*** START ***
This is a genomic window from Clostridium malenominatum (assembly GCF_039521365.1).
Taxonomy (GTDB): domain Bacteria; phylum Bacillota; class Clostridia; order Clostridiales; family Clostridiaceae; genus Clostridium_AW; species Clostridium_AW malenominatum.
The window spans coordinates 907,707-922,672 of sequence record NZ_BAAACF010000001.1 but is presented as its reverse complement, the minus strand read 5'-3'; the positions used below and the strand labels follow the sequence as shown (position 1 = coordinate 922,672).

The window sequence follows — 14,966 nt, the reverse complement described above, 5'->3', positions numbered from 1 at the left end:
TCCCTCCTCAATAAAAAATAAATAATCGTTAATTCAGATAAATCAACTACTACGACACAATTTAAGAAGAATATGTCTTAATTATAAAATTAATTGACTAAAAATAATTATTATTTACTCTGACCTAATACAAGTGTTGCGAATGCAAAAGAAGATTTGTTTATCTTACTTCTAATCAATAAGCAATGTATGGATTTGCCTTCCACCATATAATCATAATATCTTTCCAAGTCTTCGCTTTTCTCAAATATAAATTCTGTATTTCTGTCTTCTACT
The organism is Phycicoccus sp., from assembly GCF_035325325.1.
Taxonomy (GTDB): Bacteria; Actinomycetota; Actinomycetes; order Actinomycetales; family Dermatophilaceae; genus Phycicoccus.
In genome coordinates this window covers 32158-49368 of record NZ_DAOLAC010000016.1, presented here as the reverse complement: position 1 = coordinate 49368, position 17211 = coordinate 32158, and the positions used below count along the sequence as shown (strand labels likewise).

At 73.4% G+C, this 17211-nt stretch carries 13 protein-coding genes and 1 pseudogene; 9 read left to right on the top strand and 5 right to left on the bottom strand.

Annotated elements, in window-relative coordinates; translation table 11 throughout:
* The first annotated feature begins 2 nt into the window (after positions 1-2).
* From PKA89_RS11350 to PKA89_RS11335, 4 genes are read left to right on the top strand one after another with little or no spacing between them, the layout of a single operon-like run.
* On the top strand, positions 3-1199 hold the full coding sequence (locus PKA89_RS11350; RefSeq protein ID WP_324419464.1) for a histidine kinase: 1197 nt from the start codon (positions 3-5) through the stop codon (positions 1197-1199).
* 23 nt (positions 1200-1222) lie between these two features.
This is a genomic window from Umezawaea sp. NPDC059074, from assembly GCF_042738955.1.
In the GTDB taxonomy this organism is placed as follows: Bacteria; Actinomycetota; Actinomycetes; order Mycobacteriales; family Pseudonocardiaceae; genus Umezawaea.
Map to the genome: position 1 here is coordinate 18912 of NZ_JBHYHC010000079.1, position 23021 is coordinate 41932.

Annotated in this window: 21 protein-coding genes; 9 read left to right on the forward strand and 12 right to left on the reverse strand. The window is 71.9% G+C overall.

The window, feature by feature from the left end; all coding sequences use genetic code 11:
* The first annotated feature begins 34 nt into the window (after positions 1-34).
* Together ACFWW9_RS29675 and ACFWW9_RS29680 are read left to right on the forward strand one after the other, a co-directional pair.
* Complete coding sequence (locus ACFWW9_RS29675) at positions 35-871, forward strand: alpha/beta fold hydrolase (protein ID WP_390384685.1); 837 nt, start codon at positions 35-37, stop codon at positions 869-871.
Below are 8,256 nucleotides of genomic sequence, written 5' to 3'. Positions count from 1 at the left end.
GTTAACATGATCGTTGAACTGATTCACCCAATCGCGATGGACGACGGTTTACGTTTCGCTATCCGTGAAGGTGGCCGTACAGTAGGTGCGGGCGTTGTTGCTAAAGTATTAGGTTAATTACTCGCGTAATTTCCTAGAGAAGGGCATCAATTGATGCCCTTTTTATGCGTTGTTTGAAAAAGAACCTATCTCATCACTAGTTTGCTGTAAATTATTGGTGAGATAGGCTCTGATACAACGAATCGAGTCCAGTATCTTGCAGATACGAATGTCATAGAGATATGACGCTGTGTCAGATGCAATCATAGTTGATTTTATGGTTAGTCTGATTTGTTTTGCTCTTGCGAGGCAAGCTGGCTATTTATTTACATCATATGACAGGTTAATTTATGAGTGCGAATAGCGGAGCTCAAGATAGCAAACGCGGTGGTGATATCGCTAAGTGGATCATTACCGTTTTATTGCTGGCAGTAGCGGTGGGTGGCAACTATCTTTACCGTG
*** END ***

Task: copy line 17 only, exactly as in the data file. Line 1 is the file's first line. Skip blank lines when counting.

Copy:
Map to the genome: position 1 here is coordinate 18912 of NZ_JBHYHC010000079.1, position 23021 is coordinate 41932.